In his paper on big data, Hal Varian distinguishes prediction from causal inference. This is welcome. First, on prediction:

Machine learning is concerned primarily with prediction; the closely related field of data mining is also concerned with summarization, and particularly with finding interesting patterns in the data. […]

Much more detail about these methods can be found in machine learning texts; an excellent treatment is available in Hastie, Tibshirani, and Friedman (2009), which can be freely downloaded.

Next, on marrying machine learning prediction with what economists do (causal inference):

There are a number of areas where there would be opportunities for fruitful collaboration between econometrics and machine learning. […] [T]he most important area for collaboration involves causal inference. Econometricians have developed several tools for causal inference such as instrumental variables, regression discontinuity, difference-in-differences, and various forms of natural and designed experiments (Angrist and Krueger 2001). Machine learning work has, for the most part, dealt with pure prediction. In a way, this is ironic, since theoretical computer scientists, such as Pearl (2009a, b) have made significant contributions to causal modeling. However, it appears that these theoretical advances have not as yet been incorporated into machine learning practice to a significant degree.

How might this work?

Suppose a given company wants to determine the impact of an advertising campaign on visits to its website. It first uses [some prediction technique] to build a model predicting the time series of visits as a function of its past history, seasonal effects, and other possible predictors such as Google queries on its company name, its competitors’ names, or products that it produces. […]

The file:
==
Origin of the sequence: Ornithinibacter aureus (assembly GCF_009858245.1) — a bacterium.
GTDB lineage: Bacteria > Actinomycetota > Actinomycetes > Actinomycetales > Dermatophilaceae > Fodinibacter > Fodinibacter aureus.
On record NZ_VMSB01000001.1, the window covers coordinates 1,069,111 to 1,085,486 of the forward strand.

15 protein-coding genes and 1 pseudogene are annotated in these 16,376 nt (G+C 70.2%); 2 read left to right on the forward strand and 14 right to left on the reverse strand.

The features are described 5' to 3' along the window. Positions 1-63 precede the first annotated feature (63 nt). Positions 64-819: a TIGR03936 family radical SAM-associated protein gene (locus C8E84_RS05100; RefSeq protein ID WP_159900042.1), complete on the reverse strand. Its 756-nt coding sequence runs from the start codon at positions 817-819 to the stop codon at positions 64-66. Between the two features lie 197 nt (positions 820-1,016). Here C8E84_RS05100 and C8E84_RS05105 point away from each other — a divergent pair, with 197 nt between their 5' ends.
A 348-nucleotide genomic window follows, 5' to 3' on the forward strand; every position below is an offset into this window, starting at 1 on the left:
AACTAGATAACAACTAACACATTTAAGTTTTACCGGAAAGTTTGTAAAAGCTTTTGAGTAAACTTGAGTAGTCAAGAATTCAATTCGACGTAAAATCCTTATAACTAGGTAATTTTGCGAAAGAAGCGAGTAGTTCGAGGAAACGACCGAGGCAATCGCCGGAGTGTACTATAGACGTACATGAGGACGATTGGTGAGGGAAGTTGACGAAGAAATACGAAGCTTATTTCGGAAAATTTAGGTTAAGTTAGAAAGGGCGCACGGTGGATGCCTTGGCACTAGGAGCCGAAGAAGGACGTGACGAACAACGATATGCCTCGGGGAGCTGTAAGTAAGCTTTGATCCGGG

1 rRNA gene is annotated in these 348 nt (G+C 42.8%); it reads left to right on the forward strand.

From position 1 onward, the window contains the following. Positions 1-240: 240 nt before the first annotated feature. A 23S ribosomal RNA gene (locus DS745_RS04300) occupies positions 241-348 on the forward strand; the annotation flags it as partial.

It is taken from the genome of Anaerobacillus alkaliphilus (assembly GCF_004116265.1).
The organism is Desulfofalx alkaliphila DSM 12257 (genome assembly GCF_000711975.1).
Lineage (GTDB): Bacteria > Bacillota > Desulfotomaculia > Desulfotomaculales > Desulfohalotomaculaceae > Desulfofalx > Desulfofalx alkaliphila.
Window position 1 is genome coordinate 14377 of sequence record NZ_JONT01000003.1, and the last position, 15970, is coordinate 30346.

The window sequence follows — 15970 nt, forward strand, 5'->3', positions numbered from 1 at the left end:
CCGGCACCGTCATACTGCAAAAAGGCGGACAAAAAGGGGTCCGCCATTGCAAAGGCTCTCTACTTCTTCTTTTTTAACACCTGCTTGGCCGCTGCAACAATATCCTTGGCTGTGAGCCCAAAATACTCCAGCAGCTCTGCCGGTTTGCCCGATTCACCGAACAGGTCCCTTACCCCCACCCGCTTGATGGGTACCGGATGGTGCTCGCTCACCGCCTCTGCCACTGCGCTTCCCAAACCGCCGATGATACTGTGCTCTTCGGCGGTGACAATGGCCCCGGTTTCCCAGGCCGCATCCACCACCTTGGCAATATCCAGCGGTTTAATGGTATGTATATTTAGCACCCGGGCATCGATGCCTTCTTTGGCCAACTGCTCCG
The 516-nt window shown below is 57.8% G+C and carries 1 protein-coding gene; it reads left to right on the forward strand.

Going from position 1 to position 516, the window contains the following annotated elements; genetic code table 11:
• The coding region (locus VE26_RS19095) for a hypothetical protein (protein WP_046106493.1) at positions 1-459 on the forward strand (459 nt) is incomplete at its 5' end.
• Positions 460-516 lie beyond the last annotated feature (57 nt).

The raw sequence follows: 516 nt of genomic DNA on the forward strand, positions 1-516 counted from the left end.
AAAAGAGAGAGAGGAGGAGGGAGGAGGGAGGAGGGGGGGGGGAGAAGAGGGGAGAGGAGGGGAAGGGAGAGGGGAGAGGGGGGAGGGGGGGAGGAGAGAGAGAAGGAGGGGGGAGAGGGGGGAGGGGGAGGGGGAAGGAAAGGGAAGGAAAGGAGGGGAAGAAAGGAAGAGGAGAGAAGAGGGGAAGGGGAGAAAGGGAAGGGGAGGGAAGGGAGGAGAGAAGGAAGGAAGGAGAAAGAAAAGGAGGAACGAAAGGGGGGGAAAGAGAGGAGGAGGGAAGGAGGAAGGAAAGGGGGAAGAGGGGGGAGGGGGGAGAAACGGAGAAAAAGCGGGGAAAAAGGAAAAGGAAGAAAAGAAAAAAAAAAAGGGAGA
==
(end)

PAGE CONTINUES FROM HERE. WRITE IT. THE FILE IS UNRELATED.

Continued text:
It next runs an ad campaign for a few weeks and records visits during this period. Finally, it makes a forecast of what visits would have been in the absence of the ad campaign using the model developed in the first stage. Comparing the actual visits to the counterfactual visits gives us an estimate of the causal effect of advertising.

Well, under some assumptions, naturally. This presumes the counterfactual is precisely what the predictive model estimates for the period during which the ad campaign runs. Did the campaign make a difference, under that assumption? This sounds like an interrupted time series design, or a lot like it. I’d look for other time series that the ad campaign should not have affected but that would be potentially influenced by the same unobservable confounders for a falsification test. These concerns go unmentioned.

Next, Varian suggests where to place our concern:

In this period of “big data,” it seems strange to focus on sampling uncertainty, which tends to be small with large datasets, while completely ignoring model uncertainty, which may be quite large. One way to address this is to be explicit about examining how parameter estimates vary with respect to choices of control variables and instruments.

Granted, concern about sampling uncertainty (sampling error) should diminish as sample increases in size. But, we must still be concerned about sample bias, as big data samples are often samples of convenience. Are they representative of the population we imagine them to be? This should not be assumed just because we have a lot of data.